There's not much else to discuss here. Everything this mix is asked to do, it does. It's not asked to do much, but what it does it does very well.

Special Features


Audio Commentary – A commentary track is provided by director Alfonso Gomez-Rejon. He's a knowledgeable fellow and he offers up a very informative track about the filmmaking process.

Abstract: Movie for Rachel (HD, 5 min.) – This is the complete film that Greg and Earl create for Rachel. You only get to see bits and pieces in the movie.

This is Where You Learn How the Movie Was Made (HD, 39 min.) – This is a very worthwhile collection of featurettes that discuss how the movie was made, the shooting locations, behind the scenes action, and all the rest. The nice length allows the featurette to go into more depth than most making-of documentaries attempt.

A Conversation with Martin Scorsese and Alfonso Gomez-Rejon (HD, 33 min.) – This is a surprising little featurette where the venerable director, Martin Scorsese, and the director of 'Me and Earl and the Dying Girl' sit down in a theater seats to discuss making the movie. Scorsese throws out some questions for Gomez-Rejon to answer. Gomez-Rejon began his filmmaking career as a personal assistant to Scorsese, so that's how they know each other.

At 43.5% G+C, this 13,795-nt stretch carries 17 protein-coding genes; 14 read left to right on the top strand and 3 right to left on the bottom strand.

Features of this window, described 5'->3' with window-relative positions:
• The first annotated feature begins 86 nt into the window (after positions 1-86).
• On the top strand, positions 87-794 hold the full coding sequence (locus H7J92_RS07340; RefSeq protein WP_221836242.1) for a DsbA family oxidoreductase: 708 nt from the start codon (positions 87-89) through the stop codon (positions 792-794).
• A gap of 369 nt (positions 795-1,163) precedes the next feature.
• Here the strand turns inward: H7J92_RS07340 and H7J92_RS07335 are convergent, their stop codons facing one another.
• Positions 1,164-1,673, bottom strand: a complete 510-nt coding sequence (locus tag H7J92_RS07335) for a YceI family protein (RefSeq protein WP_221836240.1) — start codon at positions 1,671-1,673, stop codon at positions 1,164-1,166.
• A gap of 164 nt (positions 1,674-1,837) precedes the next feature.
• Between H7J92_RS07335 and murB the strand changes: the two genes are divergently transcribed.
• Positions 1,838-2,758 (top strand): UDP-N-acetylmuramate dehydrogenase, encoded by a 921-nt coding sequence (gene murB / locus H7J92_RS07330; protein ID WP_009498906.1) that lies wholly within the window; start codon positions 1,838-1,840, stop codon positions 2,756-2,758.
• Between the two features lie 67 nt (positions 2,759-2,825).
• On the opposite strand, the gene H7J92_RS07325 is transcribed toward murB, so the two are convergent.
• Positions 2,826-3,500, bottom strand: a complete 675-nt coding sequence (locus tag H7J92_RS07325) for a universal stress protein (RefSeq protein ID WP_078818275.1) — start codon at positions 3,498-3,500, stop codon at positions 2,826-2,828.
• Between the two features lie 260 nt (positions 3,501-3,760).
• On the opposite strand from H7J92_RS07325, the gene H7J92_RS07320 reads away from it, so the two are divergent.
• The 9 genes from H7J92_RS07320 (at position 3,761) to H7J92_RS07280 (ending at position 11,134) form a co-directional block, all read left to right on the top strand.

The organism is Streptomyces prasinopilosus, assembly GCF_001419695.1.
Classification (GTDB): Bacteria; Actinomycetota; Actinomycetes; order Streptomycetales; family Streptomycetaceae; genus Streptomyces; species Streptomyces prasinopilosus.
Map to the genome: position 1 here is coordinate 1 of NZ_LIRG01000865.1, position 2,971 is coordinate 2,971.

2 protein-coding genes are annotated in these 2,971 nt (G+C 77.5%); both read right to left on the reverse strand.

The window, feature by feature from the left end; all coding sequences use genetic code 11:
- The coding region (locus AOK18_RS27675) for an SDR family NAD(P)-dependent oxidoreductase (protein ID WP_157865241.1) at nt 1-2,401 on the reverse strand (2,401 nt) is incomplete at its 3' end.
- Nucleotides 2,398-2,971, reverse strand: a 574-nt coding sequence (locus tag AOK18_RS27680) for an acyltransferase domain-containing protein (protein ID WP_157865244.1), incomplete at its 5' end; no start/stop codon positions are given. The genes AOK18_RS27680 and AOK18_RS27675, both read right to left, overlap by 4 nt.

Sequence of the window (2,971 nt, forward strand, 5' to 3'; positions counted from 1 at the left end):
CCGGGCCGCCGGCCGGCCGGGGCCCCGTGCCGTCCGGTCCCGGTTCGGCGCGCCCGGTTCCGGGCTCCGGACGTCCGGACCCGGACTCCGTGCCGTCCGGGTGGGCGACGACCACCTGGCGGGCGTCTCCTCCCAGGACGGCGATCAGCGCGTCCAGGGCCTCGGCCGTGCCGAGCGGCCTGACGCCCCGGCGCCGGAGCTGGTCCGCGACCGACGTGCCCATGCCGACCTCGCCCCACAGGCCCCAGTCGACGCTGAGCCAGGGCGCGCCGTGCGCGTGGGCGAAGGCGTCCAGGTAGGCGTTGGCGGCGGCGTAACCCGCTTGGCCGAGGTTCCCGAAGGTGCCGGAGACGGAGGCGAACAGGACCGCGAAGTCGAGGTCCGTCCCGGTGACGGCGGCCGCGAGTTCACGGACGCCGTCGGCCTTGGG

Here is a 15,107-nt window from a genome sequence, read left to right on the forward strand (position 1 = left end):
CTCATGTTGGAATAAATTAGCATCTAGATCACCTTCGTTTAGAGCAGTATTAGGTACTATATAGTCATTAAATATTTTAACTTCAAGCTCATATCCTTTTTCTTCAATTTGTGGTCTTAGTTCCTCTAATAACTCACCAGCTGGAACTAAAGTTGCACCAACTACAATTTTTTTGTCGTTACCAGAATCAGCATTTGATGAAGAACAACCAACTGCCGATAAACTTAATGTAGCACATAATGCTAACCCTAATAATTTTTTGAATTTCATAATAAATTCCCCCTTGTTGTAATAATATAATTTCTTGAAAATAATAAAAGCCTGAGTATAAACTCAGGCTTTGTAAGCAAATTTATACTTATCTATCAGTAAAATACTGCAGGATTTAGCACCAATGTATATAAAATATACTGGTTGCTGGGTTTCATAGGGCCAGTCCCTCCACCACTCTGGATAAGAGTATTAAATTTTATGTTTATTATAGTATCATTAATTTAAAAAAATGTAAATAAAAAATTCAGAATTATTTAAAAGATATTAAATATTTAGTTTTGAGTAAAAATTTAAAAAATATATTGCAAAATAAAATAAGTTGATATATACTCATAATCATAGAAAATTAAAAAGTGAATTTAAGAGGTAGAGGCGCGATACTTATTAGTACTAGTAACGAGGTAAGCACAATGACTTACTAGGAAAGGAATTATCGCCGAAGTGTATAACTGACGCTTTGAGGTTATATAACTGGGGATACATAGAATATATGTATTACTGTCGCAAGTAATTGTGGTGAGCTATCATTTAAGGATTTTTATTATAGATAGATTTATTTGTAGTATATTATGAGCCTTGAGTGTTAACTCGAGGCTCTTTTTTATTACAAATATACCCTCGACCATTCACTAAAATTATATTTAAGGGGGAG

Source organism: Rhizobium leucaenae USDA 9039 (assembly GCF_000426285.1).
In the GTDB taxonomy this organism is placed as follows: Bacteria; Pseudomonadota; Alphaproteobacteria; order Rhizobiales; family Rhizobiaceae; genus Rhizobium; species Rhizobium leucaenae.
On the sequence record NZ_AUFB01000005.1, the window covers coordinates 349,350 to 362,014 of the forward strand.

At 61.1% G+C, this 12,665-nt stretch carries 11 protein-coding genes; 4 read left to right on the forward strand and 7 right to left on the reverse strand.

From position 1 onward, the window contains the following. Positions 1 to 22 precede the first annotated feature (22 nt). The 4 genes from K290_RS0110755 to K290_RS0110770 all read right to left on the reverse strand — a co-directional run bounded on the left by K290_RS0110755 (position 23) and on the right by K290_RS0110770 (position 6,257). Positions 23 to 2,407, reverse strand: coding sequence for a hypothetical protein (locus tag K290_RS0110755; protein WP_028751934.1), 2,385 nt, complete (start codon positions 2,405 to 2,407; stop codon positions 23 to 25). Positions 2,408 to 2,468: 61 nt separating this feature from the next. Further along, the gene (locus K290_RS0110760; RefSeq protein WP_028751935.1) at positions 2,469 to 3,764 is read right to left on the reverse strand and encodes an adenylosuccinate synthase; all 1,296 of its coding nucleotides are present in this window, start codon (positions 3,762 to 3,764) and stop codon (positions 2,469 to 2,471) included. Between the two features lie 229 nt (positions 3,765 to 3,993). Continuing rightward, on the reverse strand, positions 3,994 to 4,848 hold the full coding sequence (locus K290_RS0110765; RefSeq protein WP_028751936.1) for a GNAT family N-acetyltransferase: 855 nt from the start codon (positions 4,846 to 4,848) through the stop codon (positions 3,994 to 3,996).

Greg's Trailer (HD, 1 min.) – A Greg-made trailer for the movie.

Greg Gaines and Earl Jackson Productions (HD, 5 min.) – A short tour through the demented filmography of the two amateur filmmakers.

The Complete Jackson/Gaines Filmography (HD, 1 min.) – A quick list of all of the parody titles included in the collection.

Trailer (HD, 2 min.) – The theatrical trailer is also included.

Final Thoughts

'Me and Earl and the Dying Girl' might be too quirky for some, and that's OK. For me, however, it hits a sweet spot. The same emotional center that was struck by movies like '(500) Days of Summer'. It's a delightful little comedy that throws in just enough drama and emotion to keep it grounded. The audio and video presentations are solid. The helping of worthwhile extras is a huge plus. This one is recommended.